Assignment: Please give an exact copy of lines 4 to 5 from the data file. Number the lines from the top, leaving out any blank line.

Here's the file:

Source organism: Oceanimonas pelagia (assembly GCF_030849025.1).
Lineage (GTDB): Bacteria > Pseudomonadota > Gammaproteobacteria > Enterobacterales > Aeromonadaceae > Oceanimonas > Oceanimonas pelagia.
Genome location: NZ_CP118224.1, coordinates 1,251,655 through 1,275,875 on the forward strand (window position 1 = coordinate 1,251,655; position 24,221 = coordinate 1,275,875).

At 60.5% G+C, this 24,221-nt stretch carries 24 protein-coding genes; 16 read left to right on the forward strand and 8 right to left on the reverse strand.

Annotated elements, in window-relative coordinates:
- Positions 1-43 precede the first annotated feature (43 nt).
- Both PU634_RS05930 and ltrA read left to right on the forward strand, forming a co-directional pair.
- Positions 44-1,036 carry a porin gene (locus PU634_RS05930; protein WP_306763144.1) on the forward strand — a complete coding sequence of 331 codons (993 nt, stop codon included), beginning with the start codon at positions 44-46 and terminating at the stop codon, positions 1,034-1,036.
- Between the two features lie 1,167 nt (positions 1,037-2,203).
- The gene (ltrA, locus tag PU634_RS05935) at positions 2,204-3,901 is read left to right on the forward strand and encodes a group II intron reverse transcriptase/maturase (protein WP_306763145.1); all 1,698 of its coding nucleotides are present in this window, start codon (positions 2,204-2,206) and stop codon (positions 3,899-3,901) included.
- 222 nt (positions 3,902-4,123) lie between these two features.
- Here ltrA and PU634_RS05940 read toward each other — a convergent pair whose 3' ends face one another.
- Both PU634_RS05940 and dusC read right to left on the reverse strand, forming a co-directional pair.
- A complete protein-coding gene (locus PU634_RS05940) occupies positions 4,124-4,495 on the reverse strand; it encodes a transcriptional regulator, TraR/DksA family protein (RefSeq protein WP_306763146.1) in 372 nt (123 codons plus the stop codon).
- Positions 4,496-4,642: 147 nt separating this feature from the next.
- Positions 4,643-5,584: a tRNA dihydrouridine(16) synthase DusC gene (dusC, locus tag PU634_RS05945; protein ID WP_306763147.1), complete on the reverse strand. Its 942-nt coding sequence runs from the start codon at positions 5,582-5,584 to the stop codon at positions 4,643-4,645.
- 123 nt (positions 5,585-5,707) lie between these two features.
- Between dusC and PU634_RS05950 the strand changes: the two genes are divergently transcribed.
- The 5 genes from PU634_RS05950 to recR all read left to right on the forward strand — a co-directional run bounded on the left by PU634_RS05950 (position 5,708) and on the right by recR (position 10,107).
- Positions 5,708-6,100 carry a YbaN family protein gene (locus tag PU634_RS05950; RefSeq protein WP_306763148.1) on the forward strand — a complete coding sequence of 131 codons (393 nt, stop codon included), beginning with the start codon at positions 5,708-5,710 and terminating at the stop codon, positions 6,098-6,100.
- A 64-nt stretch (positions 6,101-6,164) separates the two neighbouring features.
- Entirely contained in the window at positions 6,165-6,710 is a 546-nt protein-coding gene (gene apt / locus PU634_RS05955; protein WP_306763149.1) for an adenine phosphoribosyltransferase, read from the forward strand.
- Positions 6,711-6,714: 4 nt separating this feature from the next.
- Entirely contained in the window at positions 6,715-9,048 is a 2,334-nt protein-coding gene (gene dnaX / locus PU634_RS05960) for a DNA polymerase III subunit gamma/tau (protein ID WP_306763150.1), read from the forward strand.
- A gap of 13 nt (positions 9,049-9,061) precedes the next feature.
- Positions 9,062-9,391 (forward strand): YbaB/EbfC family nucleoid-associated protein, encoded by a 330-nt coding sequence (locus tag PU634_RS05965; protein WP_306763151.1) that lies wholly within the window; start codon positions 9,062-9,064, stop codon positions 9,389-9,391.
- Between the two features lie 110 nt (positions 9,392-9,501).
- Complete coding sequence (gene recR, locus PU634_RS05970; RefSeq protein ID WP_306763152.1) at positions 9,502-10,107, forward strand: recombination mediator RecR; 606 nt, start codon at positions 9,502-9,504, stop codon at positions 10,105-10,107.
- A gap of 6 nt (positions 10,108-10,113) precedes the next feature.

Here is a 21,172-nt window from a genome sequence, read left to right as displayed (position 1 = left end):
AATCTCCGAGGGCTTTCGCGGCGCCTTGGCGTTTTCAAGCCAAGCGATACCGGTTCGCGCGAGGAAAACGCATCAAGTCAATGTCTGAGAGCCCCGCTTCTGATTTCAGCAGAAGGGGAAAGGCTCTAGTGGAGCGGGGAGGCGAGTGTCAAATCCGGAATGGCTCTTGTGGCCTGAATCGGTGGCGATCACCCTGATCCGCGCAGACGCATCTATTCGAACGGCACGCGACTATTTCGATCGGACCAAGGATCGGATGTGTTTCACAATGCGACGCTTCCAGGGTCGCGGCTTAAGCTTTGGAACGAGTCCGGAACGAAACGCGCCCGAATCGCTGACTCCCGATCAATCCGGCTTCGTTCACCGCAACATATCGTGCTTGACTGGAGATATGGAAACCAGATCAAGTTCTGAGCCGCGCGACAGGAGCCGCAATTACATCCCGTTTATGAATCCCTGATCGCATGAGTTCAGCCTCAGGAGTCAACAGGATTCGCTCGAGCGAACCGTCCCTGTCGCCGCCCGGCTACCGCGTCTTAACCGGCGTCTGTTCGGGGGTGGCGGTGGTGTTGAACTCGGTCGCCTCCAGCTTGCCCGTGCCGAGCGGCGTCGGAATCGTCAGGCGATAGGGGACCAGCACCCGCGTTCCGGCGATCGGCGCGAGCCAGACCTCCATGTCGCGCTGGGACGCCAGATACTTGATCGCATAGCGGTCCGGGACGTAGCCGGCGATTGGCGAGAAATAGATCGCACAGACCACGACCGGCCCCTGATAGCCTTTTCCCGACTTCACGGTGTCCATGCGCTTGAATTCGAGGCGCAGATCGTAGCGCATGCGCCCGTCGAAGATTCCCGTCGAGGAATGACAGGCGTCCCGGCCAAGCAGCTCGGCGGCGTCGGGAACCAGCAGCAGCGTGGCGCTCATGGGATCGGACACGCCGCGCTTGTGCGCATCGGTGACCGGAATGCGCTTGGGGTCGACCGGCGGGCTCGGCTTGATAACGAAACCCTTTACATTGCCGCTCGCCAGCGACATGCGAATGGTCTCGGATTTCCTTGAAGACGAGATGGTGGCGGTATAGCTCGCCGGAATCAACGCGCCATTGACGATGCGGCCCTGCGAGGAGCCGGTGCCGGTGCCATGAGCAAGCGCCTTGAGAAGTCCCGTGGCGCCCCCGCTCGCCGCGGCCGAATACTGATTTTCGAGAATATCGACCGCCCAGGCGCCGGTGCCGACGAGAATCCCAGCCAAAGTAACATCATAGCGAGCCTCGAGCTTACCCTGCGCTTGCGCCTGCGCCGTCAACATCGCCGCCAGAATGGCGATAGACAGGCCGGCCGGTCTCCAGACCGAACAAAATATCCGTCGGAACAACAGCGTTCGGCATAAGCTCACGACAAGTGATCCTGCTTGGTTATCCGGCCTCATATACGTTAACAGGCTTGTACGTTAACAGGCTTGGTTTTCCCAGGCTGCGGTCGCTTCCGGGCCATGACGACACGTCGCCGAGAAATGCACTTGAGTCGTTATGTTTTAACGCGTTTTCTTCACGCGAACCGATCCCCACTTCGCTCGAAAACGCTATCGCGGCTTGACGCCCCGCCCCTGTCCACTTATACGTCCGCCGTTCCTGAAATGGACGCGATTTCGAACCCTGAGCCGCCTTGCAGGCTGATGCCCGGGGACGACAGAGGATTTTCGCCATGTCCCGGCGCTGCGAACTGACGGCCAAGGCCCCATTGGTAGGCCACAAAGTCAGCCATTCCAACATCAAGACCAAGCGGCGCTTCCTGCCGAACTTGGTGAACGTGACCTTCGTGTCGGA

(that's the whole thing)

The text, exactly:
At 60.5% G+C, this 24,221-nt stretch carries 24 protein-coding genes; 16 read left to right on the forward strand and 8 right to left on the reverse strand.

Annotated elements, in window-relative coordinates: